Pattison has been involved with research and development projects on lighting technology for 15 years, working on projects for the Department of Energy Lighting Research and Development Program and the National Park Service. After many years of working on lighting stress mitigation projects, Pattison sees this project as an opportunity to connect the capabilities of advanced lighting technology with the safety and hazard detection needs of the marine energy industry. "I'm excited to connect animal understanding with improved lighting technology and practices enabled by LED technology to reduce the impacts of anthropogenic light on the ecosystem," shares Pattison. 

SSLS lighting scientists Caroline Reilly and Julia Larson will also be supporting this research. Reilly will lead a literature review on the effects of anthropogenic light on marine ecosystems. Larson will review technical and legal lighting requirements for all marine energy installations to see where lighting technology can be improved to enable safe marine energy operation with minimal ecological side effects.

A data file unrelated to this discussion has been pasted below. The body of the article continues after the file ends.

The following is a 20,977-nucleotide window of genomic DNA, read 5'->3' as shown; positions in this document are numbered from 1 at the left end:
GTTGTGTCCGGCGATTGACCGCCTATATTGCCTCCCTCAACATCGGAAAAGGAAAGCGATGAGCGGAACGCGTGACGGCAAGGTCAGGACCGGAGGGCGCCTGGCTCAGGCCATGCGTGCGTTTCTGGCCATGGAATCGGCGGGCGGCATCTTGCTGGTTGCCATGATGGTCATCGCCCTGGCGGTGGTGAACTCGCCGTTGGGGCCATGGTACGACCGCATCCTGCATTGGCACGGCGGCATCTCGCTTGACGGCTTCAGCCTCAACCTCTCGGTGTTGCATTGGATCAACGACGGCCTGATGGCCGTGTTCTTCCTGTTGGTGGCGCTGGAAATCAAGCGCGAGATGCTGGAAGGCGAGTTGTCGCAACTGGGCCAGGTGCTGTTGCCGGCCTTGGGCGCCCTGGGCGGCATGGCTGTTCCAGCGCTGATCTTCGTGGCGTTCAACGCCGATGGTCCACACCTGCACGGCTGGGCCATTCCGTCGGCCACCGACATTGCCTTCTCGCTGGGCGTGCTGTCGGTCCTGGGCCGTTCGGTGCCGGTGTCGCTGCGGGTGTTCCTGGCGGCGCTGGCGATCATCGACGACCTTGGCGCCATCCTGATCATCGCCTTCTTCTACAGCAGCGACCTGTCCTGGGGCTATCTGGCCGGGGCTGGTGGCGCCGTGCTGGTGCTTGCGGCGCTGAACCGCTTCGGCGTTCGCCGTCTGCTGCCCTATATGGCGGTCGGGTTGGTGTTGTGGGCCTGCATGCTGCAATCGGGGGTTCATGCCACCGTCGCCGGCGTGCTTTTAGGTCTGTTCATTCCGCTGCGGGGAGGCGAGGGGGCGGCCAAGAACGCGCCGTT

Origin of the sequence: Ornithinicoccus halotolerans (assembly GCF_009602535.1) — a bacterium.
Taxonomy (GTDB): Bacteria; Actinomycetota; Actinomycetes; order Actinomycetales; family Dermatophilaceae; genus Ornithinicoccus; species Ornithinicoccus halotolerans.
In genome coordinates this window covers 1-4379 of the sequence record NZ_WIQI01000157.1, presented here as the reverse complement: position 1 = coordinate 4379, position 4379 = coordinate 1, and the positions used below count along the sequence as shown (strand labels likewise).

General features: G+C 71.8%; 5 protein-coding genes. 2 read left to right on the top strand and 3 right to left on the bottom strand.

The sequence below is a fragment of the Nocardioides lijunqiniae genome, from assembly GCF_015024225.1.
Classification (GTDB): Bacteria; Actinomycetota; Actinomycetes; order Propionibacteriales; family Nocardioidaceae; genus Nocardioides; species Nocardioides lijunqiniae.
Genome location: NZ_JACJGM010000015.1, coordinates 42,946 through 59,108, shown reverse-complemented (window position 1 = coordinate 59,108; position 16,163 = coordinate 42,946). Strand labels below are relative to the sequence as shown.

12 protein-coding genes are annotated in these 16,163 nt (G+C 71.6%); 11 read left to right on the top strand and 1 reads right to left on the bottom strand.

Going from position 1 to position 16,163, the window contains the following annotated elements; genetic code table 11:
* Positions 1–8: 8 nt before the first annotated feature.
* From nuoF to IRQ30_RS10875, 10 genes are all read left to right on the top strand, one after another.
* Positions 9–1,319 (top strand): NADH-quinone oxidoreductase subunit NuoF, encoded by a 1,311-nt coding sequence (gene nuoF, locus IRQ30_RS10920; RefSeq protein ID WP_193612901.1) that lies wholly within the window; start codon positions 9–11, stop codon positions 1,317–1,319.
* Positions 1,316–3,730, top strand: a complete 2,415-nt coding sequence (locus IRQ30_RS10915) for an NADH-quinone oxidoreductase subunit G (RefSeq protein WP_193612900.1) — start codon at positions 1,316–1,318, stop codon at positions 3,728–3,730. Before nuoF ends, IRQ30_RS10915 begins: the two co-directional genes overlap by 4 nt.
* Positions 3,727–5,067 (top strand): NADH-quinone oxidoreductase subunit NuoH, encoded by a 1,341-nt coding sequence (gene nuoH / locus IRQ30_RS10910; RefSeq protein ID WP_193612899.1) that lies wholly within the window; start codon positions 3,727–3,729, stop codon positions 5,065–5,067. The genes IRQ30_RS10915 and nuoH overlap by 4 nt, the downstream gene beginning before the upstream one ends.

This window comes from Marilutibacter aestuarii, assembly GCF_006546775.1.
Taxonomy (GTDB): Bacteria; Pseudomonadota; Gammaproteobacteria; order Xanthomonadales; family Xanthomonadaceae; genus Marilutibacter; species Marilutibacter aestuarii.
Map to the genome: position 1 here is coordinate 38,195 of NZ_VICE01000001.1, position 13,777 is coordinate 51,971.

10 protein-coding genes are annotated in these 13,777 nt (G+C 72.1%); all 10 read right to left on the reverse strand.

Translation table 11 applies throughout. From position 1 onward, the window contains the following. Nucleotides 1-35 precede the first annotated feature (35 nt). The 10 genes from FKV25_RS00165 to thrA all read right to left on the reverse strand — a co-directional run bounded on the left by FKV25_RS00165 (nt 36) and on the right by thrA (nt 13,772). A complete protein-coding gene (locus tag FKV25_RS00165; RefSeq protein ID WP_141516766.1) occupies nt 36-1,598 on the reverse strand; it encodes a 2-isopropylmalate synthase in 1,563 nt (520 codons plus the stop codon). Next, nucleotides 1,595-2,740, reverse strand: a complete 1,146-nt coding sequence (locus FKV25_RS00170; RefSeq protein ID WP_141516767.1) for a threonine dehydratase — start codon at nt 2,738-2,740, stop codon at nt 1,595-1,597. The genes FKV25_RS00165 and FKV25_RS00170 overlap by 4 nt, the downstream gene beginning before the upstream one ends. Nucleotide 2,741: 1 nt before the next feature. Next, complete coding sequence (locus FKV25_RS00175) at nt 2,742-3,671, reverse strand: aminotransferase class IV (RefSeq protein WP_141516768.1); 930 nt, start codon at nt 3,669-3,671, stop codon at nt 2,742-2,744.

With this melding of expertise, the project hopes to develop recommendations for marine energy developers on lighting fixture implementation and increase knowledge around light characterization underwater and about specific attributes that may affect marine life. Haxel explains, "this is a new area of research for environmental effects around marine energy. With it, we hope to contribute recommendations for quickly leveraging existing advanced lighting technologies for best practices." He adds, "our partnership with SSLS provides expert knowledge and experience in the artificial lighting sector to get in front of this issue early and offer effective technical solutions."